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Anxious at the thought of leaving DD

(47 Posts)
GanglyGiraffe Sun 20-Jan-13 00:35:01

DD is 12 weeks old, not yet 3 months. So far I have only left her twice, once for 20mins while I popped to the shops and another for an hour while at the gym. Both these times I have left her at home with DP.

I am starting to feel under increasing pressure to leave her with other people. She is ebf and I have just started expressing and DP has given her the odd bottle. Since this MIL is desperate for me to leave me with her and other in-laws have been making comments about me 'not trusting' anyone with DD.

The problem is just the thought of leaving her makes me feel sick to my stomach and I can feel my heart in my throat. I'm not enjoying these feelings and I don't know how to cope with them.

I never thought I would feel this way about having others look after DD, I thought I'd happily leave her and I'm very lucky to have lots of family more than willing.

Not sure why I'm posting or what I want anyone to say. I just feel awful sad

PartTimeModel Sun 20-Jan-13 22:16:03

It's not just you - I didn't spend any time apart from DD2 until I went back to work at 6months. I didn't spend a night away from her until she was 19 months. I'm not particularly anxious either - I just didn't want to do it and didn't feel a need to. They are babies for such a short time and I want to experience as much as possible.

Do what you want to Gangly, resist the pressure.

sparklekitty Sun 20-Jan-13 19:21:12

I have a 4 month old that I have left with my DM for literally 10 mins while I dropped the car to the garage. I felt sick thw whole time and was so worried about coming home to a screaming, distraught baby (she was fine, obviously) and that was an essential leaving.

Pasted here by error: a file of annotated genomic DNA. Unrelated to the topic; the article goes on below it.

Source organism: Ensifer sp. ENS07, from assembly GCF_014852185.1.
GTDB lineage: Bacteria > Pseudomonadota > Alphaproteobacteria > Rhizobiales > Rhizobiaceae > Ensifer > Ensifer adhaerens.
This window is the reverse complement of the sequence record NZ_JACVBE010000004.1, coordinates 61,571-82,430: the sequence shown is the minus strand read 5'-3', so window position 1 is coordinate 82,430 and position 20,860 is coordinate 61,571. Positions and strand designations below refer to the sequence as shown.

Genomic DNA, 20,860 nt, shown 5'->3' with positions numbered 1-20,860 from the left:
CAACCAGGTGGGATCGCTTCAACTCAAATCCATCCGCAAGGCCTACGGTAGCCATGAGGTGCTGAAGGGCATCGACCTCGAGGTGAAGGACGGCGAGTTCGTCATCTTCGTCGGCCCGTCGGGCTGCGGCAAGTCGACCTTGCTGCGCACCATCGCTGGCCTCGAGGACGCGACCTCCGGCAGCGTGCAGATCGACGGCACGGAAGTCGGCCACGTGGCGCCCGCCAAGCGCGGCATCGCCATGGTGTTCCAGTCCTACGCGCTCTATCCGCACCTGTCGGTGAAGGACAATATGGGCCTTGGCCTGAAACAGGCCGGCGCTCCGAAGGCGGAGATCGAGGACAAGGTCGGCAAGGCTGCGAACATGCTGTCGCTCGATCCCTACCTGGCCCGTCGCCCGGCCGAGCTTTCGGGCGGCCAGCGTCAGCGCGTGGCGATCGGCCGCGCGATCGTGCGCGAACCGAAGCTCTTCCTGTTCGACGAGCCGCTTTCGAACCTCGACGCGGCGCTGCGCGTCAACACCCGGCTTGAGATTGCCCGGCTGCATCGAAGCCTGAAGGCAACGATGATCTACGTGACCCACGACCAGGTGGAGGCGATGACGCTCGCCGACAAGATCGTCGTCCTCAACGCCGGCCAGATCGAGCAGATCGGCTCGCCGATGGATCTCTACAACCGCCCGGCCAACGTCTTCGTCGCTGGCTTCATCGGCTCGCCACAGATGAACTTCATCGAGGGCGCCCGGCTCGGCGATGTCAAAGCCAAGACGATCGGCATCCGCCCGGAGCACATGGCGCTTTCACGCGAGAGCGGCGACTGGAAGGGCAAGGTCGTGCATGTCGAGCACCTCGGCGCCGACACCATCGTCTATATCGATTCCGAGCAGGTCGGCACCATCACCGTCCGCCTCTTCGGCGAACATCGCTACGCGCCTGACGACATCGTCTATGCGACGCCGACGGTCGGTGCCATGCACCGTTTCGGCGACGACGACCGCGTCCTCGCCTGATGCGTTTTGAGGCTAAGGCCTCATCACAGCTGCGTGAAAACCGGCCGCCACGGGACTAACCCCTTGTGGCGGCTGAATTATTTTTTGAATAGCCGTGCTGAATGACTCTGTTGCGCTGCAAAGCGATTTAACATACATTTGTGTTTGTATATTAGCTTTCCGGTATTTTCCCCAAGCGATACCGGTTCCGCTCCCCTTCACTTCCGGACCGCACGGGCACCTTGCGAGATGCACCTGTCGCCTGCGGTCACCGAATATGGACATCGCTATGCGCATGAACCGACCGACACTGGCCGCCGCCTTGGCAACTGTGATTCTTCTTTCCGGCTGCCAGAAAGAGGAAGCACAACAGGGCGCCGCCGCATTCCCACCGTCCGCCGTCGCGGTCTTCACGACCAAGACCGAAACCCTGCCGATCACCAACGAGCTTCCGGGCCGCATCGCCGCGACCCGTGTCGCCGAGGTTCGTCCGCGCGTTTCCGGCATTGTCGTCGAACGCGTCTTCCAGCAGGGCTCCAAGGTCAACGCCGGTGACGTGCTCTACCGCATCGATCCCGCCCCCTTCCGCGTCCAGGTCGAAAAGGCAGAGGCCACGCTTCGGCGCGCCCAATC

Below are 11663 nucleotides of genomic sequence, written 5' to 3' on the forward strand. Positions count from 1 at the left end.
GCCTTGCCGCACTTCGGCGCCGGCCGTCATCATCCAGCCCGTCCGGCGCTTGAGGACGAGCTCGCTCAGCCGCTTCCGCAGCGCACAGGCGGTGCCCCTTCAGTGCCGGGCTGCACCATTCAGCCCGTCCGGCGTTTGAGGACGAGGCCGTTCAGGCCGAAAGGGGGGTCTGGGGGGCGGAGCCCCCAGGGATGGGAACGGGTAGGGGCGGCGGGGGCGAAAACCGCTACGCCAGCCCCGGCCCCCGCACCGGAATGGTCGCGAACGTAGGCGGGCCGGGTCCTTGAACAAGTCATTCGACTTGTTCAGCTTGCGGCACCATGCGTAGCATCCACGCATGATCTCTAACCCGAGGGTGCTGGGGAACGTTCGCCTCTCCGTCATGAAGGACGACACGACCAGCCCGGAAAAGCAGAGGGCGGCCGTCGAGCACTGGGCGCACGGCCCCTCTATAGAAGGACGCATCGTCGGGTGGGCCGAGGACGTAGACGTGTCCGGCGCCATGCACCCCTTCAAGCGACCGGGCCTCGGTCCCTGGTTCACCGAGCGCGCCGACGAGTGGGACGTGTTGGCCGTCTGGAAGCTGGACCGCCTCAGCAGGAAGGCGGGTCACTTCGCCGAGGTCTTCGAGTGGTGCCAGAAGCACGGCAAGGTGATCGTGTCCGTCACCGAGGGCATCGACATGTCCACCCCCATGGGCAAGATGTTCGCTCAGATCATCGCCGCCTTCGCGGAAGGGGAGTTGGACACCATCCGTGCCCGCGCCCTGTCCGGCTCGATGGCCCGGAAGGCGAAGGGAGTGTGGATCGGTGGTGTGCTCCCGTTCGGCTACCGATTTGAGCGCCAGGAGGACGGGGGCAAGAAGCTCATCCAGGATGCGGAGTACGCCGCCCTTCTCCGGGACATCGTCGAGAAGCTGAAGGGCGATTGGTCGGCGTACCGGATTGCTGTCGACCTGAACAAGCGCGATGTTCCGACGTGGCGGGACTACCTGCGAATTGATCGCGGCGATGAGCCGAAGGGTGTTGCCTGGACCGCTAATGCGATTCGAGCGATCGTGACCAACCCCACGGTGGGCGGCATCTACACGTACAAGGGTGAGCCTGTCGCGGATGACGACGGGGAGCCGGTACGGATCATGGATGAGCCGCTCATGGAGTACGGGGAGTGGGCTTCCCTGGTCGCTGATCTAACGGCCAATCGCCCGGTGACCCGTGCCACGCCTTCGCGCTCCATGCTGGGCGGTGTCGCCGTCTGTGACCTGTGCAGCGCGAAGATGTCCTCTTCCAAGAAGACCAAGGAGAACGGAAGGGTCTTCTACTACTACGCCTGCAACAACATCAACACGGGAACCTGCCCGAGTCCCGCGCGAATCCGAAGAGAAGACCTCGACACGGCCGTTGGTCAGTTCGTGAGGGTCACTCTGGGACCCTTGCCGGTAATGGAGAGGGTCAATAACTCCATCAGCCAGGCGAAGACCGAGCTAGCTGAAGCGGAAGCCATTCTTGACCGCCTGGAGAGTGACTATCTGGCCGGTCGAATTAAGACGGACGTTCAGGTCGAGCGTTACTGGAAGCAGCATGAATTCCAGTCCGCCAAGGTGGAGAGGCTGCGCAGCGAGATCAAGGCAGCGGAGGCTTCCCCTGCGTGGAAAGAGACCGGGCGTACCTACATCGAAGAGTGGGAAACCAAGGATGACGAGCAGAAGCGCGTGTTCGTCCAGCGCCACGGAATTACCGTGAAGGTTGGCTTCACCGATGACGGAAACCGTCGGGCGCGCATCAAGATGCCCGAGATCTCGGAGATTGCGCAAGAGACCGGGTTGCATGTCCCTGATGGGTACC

There is no way on earth I could leave her with anyone just because they wanted to look after her! When we visit family I make sure they get lots of cuddles and holds (I basically feed her and deal with her meltdowns and thats it!) But nothing would make me leave her!

Your mil is being unreasonable and the comments about not trusting your baby with them are slightly passive aggressive! Ignore.

GanglyGiraffe Sun 20-Jan-13 16:49:04

Wow lots of responses, thank you all.

I will definitely keep an eye on my anxiety, I used to suffer from panic attacks so I know it's something I need to be aware of.

All these posts are making me feel far more confident about saying no, I'm glad it's not just me smile

OxfordBags Sun 20-Jan-13 16:31:12

My Ds is nearly two and the longest I have been alart from him is just over 3 hrs, which was last week when I required outpatient treatment.

At this age, your child just wants Mummy. Daddy, if Mummy isn't there. The focus of who to make happy ahould ALWAYS be the child. Being away from you for ages will not make her happy, is not for her benefit. The wants of adults are less than your DD's needs. If they don't get her on her own for long periods, they can cope, it's not a requirement, it's not an automatic right, they can suck it up and moderate their own expectations and level of need. Your DD cN't do any of that (nor should she!) and being with Mummy is an actual biological imperative at her age.

I can totally see how the more they pressurise you, the more you feel like clinging to DD even more. It feels like they're planning to kidnap her or something, it's suffocating! Your DH really needs to step up now and tell them toback the fuck off sharpish. They have no legal rights to what they're demanding. If they really do love your DD then they wouldn't want to seperate her from her mother, nor make her mother stressed, anxious and pressurised. I'd stop expressing (or tell them you have done) for a bit, just to remove another opportunity for them to badger you with.